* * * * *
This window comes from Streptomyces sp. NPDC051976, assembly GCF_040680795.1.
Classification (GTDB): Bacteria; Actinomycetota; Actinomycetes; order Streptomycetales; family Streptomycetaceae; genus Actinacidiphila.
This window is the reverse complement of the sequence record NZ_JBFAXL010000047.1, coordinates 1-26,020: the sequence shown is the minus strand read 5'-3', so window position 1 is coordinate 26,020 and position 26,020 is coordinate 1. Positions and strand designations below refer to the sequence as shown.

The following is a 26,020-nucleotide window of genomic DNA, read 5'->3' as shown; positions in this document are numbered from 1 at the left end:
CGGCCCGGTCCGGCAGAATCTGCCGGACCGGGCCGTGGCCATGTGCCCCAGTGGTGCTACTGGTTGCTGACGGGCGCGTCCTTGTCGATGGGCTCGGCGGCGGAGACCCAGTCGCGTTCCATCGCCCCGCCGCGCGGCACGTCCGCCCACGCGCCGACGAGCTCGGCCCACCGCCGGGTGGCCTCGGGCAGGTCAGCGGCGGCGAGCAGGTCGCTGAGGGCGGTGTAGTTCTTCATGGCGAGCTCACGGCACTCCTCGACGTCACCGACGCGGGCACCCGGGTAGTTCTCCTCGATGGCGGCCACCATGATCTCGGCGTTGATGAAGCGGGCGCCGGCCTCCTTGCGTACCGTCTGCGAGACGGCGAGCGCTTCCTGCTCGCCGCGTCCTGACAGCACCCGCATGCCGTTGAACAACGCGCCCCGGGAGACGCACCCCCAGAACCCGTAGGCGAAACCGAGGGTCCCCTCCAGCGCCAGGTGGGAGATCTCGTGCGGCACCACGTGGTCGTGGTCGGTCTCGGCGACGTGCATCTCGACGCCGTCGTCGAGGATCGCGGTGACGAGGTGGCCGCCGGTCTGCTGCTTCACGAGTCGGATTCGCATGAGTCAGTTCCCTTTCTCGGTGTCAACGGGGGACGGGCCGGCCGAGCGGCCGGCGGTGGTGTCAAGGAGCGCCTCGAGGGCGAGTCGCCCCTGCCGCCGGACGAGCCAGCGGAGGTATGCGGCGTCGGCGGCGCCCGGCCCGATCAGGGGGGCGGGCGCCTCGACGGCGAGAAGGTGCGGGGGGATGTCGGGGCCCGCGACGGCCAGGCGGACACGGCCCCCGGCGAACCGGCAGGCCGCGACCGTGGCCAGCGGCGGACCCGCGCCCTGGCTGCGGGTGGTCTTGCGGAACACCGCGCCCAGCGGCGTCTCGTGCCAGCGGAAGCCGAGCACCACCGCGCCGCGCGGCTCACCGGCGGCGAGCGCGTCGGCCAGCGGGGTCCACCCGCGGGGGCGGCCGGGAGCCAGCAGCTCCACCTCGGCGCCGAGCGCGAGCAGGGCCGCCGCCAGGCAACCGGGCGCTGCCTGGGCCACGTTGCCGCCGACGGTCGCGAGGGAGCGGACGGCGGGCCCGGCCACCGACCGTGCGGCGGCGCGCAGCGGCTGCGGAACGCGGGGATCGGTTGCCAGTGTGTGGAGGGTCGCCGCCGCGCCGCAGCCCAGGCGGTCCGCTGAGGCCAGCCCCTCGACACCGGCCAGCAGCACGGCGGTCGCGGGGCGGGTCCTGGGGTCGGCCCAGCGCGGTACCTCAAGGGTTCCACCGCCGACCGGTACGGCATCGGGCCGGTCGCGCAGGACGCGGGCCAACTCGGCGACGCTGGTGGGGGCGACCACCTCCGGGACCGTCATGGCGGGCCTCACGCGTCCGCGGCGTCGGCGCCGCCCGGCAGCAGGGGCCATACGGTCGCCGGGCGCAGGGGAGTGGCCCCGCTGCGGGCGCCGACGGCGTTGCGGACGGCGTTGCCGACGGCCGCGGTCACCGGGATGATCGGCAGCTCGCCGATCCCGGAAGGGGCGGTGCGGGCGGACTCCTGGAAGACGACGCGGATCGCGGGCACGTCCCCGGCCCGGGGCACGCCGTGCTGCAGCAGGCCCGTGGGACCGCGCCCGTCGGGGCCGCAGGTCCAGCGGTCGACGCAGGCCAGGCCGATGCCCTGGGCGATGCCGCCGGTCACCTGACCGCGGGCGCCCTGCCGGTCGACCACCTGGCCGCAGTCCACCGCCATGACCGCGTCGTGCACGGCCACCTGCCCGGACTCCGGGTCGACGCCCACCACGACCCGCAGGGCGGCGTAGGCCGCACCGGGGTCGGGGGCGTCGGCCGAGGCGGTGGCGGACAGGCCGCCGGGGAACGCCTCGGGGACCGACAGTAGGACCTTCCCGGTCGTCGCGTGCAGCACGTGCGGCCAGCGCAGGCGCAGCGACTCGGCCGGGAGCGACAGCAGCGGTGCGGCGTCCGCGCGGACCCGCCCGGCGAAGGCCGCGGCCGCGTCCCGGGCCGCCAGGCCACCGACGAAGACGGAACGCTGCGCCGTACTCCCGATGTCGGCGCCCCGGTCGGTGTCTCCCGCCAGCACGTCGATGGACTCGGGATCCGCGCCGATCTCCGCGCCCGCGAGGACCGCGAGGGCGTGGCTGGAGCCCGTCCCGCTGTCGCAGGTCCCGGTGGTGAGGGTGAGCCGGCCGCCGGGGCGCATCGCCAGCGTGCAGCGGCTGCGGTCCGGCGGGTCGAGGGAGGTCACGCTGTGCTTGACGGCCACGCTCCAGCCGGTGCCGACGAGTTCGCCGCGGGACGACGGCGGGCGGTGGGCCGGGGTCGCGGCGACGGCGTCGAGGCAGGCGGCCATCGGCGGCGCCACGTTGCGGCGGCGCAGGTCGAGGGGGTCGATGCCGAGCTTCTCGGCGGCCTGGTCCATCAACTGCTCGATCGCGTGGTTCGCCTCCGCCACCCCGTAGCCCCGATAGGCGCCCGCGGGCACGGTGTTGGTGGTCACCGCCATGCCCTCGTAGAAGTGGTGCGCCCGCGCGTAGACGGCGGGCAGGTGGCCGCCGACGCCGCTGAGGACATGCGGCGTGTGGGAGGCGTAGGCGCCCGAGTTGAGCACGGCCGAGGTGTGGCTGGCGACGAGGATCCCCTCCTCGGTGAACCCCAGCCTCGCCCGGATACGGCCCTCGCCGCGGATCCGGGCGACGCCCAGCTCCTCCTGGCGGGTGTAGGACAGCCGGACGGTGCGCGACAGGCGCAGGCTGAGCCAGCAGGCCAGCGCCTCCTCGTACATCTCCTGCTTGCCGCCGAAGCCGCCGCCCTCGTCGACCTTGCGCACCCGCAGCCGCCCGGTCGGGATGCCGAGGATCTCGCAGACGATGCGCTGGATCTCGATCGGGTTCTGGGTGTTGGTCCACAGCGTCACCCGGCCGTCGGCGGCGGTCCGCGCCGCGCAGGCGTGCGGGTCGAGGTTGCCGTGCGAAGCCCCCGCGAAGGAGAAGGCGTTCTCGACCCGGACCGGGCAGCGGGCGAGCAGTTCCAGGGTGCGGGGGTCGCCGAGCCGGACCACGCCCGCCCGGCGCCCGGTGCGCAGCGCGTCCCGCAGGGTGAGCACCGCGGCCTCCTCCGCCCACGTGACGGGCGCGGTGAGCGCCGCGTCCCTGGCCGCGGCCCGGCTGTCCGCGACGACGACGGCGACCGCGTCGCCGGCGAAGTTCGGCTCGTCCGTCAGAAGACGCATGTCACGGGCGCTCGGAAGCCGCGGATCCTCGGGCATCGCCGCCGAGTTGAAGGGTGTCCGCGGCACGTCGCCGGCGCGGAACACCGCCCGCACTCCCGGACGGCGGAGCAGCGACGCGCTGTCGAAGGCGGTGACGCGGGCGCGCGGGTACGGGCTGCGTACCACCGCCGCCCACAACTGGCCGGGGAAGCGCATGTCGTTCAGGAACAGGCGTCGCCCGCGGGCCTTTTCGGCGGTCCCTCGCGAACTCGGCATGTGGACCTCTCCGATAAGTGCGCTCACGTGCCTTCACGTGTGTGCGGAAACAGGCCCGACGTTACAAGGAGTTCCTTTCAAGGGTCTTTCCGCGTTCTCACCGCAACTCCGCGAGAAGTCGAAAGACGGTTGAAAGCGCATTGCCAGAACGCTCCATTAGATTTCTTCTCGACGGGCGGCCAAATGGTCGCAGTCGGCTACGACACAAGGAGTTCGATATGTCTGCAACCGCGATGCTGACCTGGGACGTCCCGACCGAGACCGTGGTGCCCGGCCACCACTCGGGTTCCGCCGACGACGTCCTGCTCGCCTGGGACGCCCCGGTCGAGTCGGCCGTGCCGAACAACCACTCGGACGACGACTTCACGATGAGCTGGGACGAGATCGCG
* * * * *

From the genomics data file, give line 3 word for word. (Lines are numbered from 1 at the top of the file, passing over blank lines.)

This window is the reverse complement of the sequence record NZ_JBFAXL010000047.1, coordinates 1-26,020: the sequence shown is the minus strand read 5'-3', so window position 1 is coordinate 26,020 and position 26,020 is coordinate 1. Positions and strand designations below refer to the sequence as shown.